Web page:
Sunday, 28 March 2010

British Summer Time

Yesterday was the day when turning off electric lights happens for an hour. In our case we forgot. Luckily for our reputation, however, Morgan reminded us that we had told him to turn his lights off this time last year and here he was to keep us right this year. He bustled up to our kitchen with an iron candelabra, so there was nothing for it but to offer him and Barbara a drink.

Morgan was full of advice, not least his regret at the apparent demise of my blog. As I was concentrating on cooking at the time much of this flew over my head, but the dart about the end of the Bamff beaver blog stung me into action.

Now that we are past the Solstice and British Summer Time is back, the evenings are longer and the beavers are more easily seen. Here are a couple of photographs I took with my compact digital camera looking through a telescope. Digiscoping is the name of the game so, as I become more familiar with the telescope, I expect to do more photography this way. Its great merit seems to me that you don't have to get so close to the animal you want to photograph and run the risk of disturbing it.

I set off far too early with a folding chair as well as telescope, camera and binoculars, and sat for two hours before the beavers emerged from their lodge - the first lodge they built in the Big Pond. The evening before I walked round the pond and saw a pair of teal. This evening there were water hens, little grebes and mallards. I saw a trout jump. The evening before, during my circumambulation, I saw the tumult of frogs and toads copulating in the shallow waters.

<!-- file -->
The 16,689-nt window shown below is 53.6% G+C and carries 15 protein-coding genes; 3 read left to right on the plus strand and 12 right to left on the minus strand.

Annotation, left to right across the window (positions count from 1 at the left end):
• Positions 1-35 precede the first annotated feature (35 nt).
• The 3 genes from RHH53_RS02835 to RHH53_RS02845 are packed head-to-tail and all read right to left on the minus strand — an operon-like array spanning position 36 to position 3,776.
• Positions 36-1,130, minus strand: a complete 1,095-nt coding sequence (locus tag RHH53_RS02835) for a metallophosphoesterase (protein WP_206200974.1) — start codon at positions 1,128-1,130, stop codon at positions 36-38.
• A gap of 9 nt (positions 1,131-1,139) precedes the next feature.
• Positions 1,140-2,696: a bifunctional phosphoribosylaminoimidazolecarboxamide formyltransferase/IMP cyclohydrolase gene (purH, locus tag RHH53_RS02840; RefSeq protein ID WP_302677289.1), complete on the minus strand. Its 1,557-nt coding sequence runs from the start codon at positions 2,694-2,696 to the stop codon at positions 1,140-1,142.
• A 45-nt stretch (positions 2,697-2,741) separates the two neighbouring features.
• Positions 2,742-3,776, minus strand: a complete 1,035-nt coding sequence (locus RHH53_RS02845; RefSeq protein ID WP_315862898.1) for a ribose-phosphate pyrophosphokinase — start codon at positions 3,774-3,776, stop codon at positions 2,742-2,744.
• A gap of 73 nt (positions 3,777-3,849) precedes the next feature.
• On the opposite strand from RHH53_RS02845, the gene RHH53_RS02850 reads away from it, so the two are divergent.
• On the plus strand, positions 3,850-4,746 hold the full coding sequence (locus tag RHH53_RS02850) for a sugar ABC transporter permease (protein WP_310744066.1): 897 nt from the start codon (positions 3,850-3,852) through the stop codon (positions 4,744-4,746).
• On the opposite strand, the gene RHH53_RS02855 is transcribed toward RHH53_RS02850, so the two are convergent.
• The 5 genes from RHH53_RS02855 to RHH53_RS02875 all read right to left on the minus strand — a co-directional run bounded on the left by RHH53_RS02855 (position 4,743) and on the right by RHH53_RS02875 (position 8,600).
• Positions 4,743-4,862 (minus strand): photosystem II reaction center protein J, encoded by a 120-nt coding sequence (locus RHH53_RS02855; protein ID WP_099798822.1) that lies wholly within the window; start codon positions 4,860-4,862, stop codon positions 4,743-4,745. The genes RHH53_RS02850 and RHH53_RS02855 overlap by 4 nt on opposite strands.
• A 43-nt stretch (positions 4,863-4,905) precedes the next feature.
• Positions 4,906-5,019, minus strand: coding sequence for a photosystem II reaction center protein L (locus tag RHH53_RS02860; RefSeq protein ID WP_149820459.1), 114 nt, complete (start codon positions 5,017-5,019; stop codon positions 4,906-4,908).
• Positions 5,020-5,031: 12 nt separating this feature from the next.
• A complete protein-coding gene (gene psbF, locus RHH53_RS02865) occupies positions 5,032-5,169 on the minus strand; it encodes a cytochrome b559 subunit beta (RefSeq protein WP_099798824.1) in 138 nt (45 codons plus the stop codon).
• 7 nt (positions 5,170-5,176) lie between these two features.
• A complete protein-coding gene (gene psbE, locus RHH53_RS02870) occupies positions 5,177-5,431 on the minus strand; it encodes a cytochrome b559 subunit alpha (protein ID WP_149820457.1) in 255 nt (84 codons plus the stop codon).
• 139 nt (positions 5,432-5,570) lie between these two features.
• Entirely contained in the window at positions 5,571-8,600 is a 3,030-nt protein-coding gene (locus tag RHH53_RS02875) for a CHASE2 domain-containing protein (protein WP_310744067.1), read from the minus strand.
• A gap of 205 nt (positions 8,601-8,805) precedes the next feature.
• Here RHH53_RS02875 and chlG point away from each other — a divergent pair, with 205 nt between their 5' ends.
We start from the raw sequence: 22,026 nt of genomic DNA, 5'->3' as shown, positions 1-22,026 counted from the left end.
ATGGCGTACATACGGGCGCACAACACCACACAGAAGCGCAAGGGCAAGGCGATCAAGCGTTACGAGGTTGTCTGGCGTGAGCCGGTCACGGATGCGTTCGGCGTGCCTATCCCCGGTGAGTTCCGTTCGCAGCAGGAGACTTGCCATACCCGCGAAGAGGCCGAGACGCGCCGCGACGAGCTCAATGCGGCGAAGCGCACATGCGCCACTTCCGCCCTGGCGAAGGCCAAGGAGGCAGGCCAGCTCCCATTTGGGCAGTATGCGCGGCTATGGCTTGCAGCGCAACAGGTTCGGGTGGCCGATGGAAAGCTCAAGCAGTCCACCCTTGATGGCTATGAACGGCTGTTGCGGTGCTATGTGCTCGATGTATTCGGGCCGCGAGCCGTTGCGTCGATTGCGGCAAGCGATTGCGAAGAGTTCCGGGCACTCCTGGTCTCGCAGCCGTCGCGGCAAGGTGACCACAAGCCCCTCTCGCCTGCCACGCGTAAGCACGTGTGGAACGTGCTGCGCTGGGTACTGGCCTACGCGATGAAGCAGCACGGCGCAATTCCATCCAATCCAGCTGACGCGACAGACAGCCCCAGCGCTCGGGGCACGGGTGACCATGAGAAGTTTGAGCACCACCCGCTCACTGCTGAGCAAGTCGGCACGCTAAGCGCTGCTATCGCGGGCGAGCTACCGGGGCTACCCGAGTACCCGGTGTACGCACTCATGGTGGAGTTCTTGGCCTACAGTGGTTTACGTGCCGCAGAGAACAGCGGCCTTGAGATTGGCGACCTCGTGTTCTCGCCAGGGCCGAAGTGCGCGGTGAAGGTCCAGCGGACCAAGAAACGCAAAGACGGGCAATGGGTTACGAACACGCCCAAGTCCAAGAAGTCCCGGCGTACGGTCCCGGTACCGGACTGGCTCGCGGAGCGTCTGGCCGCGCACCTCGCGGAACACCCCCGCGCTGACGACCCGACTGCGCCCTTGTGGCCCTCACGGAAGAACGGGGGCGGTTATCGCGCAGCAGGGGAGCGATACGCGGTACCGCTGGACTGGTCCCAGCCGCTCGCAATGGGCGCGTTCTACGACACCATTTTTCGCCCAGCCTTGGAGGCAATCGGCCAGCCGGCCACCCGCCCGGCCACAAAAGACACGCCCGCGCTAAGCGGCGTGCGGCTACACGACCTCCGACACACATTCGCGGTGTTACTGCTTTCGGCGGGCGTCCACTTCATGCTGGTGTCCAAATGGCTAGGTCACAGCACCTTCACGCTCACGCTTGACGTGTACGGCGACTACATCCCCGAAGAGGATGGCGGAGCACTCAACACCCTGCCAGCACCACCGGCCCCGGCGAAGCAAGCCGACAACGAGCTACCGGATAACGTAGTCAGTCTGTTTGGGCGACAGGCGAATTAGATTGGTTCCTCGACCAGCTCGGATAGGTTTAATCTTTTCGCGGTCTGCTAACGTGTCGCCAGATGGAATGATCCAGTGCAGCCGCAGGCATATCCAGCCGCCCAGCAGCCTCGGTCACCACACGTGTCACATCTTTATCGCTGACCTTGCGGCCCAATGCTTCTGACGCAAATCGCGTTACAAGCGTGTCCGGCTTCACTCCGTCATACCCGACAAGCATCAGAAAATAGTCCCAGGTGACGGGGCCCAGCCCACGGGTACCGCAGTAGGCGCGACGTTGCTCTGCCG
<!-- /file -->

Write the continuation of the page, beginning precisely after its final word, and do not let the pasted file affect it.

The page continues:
I saw three beavers at the lodge they built in the autumn of 2002. Two were dark and there was a paler one. Perhaps the two black beavers were the original sisters from Poland that came to us in July of that year? They worked away at the bark of the birch they had felled, but the brown animal took to the water and swam over towards me. 'Ha!' I thought, 'It has smelt me and is coming over to have a look.' And so it was. I could see its nostrils flaring and, in due course it slapped its tail. The beavers at the lodge disappeared and the brown beaver slapped its tail again. It lay off shore, waiting for me to pick up my kit and leave, and had the grace not to humiliate me any more as I headed away from the pond through the darkening spruce wood.

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